A closed, oriented $d$-manifold $M$ is said to dominate another such manifold $N$ if there exists a map $M \to N$ of non-zero degree. (This notion should not be confused with the unrelated concept of homotopical domination that Wall's finiteness obstruction relates to.)

This relation turns $d$-manifolds into a poset (not quite; the relation is not antisymmetric even if we identify diffeomorphic manifolds, as there are examples of manifolds that dominate each other and are not homotopy equivalent; but this subtlety is rather irrelevant) with $S^d$ as its smallest element. It has been of interest to geometric topologists at least since the times of Hopf to study this poset. For a survey on this topic, see http://www.map.mpim-bonn.mpg.de/images/c/cf/Brouwer_degree.pdf.

My question is: can every manifold $N$ be dominated by another manifold $M$ that is (stably) parallelizable, i.e., has trivial stable tangent bundle?

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    $\begingroup$ As mentioned in Theorem 2.13 of the survey you linked, Gaifullin proved that every oriented closed $n$-manifold is dominated by a hyperbolic $n$-manifold for $n\le 4$. Since hyperbolic manifolds become stably parallelizable in a finite cover (by a theorem of Sullivan), this answers the question in dimensions $\le 4$. Gaifullin also proved that any oriented closed manifold is dominated by a Tomei manifold. Are Tomei manifolds stably parallelizable? $\endgroup$ Mar 5, 2020 at 16:44
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    $\begingroup$ @IgorBelegradek Correct me if I am wrong, but let $U$ be the space of symmetric tridiagonal n x n matrices with distinct eigenvalues. This is open in the space of symmetric tridiagonal matrices, which is itself a Euclidean space, hence $TU$ is trivial. Then the map $F: U \to \Bbb R^n$ sending a matrix to its eigenvalues (listed in ascending order) is a smooth map, with any $(\lambda_1, \cdots, \lambda_n)$ in the image a regular value. Thus the Tomei manifold $F^{-1}(1, 2, \cdots, n)$ has framed normal bundle and hence is stably parallelizable. $\endgroup$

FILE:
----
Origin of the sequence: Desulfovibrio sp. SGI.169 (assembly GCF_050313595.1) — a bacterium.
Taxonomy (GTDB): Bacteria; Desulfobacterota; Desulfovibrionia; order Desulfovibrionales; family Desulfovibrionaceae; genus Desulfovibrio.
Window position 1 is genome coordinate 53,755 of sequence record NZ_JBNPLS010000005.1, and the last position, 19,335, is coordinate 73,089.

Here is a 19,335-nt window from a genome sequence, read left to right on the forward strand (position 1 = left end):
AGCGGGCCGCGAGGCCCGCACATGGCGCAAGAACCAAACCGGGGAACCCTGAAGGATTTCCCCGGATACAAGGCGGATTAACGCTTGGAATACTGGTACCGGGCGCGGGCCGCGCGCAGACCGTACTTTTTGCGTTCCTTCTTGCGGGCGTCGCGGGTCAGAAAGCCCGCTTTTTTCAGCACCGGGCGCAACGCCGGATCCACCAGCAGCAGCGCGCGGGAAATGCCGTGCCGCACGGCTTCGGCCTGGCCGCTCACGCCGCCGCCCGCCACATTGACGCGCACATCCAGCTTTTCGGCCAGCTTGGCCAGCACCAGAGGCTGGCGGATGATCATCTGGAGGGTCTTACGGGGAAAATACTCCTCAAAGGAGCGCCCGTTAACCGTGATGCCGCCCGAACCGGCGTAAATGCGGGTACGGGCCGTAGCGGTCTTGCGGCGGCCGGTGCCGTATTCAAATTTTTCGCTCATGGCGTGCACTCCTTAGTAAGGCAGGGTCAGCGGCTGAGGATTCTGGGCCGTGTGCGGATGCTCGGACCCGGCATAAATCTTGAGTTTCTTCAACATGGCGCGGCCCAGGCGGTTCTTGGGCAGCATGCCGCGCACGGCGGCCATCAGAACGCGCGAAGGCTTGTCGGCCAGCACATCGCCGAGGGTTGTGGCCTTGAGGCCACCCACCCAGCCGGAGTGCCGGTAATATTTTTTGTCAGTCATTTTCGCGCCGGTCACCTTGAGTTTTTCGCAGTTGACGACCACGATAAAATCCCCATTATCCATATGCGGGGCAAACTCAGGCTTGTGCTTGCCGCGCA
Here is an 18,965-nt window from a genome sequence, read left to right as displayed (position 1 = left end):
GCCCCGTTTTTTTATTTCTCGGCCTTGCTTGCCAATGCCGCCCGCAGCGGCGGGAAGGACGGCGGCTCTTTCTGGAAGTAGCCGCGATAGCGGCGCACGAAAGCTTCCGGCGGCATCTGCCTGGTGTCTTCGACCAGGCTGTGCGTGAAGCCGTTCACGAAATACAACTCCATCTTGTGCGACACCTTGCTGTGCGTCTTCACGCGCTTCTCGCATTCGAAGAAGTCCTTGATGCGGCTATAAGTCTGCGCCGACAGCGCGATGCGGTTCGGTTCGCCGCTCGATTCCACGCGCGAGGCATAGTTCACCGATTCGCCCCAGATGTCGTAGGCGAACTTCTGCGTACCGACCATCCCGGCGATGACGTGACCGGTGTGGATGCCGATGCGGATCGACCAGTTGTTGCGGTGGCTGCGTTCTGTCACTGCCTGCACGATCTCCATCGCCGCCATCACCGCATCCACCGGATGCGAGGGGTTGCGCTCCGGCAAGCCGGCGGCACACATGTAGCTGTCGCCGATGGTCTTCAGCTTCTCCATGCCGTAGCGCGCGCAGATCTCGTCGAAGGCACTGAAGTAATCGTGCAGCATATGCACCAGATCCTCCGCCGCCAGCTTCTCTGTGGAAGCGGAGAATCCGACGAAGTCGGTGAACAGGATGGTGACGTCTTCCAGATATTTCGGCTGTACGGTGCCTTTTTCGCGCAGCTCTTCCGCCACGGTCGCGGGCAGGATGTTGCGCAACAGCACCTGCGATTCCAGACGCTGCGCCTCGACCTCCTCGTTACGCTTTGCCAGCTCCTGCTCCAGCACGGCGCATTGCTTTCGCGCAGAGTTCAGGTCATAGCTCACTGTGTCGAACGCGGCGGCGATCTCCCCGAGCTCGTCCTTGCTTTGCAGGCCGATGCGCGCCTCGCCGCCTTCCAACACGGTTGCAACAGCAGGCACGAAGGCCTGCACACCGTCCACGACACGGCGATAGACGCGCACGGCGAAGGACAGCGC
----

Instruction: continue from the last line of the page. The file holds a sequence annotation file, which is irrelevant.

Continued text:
– mme
    Mar 5, 2020 at 19:41
  • $\begingroup$ Mike Miller: this sounds right. A related interesting question is when a closed manifold is homotopy equivalent to a stably parallelizable manifold. E.g. simply-connected surgery shows that a closed simply-connected $n$-manifold $N$ with stably fiber homotopy trivial tangent bundle is homotopy equivalent to a stably parallelizable manifold if $n$ is odd, or $n$ is divisible by $4$ and the signature of $N$ is zero. $\endgroup$ Mar 5, 2020 at 20:17

1 Answer 1


I think this follows from the stable Hurewicz map $\pi_n^s(N) \to H_n(N;\mathbb{Z})$ being an isomorphism modulo torsion. If we set $n = \dim(M)$ then some positive multiple of the fundamental class of $M$ is hit. Under the Pontryagin-Thom isomorphism this gives a stably framed $M$ and a continuous $f: M \to N$ such that $f_*([M])$ is a positive multiple of $[N]$.


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